William Farley (director)

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William Farley
William Farley
William Farley
Alma materMaryland Institute College of Art
  • Director
  • writer
Years active1970–present

William Farley is an American film director, based in San Francisco. He directed Whoopi Goldberg in her first screen role, in the ensemble piece Citizen : I'm Not Losing My Mind, I'm Giving It Away (1981-2).


William Farley was raised in Braintree, Massachusetts, on Boston's south shore in a working-class family. His early life included training as a commercial artist and as a sculptor. Drafted by the U.S. Army, Farley worked as an illustrator for an intelligence unit.

Farley's first film was made in 1970. As a graduate student majoring in sculpture he took a class on the history of film. At the end of the semester, he had the choice to either write a paper about the films he saw or make a film. The film was a hit on the film festival circuit and Farley was hooked. When he received his MFA a year and a half later he had more credits in filmmaking than sculpture.

Film career[edit]

His first feature film, Citizen: I'm Not Losing My Mind, I'm Giving It Away, made on maxed-out credit cards, premiered at the Sundance Film Festival in 1983. The film is an anarchic look at society as a group of anonymous youths roam the San Francisco cityscape. Featured at the Whitney Museum of American Art, Citizen included, among other West Coast performance artists, playwright John O'Keefe and Whoopi Goldberg in her first screen performance.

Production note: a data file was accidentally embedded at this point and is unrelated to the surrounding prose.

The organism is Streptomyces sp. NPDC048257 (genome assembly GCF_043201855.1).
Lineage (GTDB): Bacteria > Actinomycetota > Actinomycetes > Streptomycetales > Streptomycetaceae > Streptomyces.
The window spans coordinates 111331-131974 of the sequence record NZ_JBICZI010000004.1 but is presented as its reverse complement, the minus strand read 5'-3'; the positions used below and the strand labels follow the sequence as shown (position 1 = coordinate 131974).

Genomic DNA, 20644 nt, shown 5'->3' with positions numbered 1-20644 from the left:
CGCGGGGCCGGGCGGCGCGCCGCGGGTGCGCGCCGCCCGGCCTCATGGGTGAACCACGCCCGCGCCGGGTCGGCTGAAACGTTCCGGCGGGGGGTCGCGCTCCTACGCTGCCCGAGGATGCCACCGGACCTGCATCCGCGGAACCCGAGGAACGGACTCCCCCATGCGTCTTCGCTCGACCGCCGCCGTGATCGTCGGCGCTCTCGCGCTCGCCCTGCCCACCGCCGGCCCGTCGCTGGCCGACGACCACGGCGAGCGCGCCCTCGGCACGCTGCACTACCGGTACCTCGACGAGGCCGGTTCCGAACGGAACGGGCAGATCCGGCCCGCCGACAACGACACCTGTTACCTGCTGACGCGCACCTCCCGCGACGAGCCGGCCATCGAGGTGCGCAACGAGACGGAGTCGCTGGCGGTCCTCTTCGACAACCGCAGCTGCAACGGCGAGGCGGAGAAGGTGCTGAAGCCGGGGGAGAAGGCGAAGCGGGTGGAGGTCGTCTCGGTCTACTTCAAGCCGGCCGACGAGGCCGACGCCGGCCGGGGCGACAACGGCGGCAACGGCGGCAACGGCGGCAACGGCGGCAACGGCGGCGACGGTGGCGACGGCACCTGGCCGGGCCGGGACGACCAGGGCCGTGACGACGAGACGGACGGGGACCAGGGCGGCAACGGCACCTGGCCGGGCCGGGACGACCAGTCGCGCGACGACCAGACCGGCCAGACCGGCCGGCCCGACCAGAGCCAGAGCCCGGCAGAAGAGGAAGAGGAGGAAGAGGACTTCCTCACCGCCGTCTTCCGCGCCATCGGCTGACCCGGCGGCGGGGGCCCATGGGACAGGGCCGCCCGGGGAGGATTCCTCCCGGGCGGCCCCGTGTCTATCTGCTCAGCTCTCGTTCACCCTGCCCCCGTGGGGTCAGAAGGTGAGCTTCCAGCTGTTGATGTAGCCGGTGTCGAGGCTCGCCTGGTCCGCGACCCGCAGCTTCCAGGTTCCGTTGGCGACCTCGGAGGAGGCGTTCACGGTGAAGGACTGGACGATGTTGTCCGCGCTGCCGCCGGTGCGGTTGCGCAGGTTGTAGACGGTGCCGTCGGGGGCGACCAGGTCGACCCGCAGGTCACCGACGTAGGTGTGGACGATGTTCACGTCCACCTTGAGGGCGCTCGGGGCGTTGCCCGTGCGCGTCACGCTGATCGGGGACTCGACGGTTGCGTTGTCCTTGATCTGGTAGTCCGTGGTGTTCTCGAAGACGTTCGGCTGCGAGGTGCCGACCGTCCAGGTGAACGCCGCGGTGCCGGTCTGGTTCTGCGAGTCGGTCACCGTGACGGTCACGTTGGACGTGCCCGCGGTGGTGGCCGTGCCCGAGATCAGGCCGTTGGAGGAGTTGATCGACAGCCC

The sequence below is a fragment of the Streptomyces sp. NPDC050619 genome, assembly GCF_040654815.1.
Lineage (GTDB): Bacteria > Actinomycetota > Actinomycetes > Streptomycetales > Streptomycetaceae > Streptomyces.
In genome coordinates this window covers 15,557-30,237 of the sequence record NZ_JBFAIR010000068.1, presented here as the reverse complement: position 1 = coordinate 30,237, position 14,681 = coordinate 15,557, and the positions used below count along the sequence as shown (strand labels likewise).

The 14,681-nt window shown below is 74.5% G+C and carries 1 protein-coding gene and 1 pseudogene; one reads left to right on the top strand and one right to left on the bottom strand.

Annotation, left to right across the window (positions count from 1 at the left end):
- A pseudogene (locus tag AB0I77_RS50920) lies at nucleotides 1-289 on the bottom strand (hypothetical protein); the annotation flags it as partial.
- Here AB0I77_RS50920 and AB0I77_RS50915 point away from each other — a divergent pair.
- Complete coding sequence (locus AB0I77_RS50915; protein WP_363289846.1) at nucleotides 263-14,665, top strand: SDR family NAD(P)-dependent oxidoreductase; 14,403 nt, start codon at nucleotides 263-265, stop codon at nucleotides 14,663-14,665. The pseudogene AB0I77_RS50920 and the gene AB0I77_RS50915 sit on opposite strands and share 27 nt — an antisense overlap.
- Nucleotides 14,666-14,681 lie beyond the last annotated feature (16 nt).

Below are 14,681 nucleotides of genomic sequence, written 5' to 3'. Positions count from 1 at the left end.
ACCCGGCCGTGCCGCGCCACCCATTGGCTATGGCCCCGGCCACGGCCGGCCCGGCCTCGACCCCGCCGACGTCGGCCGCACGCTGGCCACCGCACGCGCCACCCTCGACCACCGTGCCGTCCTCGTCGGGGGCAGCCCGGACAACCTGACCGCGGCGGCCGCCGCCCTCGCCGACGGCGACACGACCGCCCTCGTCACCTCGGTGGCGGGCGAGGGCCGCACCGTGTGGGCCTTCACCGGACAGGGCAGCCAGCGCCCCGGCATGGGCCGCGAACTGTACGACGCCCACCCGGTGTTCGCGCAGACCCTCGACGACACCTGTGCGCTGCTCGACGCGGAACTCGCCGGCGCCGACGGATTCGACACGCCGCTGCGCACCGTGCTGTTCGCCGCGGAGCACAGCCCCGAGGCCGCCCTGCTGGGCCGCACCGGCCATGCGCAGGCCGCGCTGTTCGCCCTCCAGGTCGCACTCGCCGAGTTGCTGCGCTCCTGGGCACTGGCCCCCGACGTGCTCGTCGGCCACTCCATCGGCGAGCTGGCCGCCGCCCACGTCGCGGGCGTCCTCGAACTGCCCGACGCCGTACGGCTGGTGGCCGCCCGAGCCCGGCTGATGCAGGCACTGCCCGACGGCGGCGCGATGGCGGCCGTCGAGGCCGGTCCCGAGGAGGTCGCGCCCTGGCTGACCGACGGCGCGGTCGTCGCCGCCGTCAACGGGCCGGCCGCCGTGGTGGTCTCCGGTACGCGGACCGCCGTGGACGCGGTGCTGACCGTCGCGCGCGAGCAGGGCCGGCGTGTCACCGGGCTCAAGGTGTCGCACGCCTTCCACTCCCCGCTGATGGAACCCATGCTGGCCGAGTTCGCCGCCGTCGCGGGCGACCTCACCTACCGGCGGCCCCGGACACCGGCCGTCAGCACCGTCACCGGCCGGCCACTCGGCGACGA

Farley directed his second feature, Of Men and Angels, from a screenplay he co-wrote, starring Theresa Saldana and John Molloy of Dublin's Abbey Theatre. The film tells the story of three strong-willed individuals who struggle for control of their own dreams and each other's. In 1989, Of Men and Angels premiered in the dramatic competition at the Sundance Film Festival.

Farley's next film was broke, a meditation on street people and showed in over a dozen film festivals in the United States and Europe. In 1998, Mr. Farley's poignant short film Sea Space, completed in 1972, was blown up to 35mm and shown at the Sundance Film Festival, New York Film Festival and won first prize at the Mannheim Film Festival.

In the spring of 2001, he co-directed The Old Spaghetti Factory, a documentary film about the Old Spaghetti Factory, the last bohemian nightclub in San Francisco's North Beach. The film was shown on PBS in over one hundred U.S. cities. This film was a collaboration between Farley, Mal Sharpe, and Sandra Sharpe.

Farley's many short films and documentaries have won numerous awards and have been broadcast and screened at venues around the world, including the Sundance, Berlin, Chicago, Sydney, and New York film festivals.

Filmography (as director)[edit]

Feature films[edit]


Short Films[edit]

  • The Stories (2005)
  • broke (1995/ remastered 2004)
  • Tribute (1986)
  • Become An Artist (1982)
  • Made For Television (1981)
  • Marathain (1977-79/ remastered 2002)
  • The Bell Rang To An Empty Sky (1976–77)
  • Being (1974–75)
  • Sea Space (1972/remastered 1997)

External links[edit]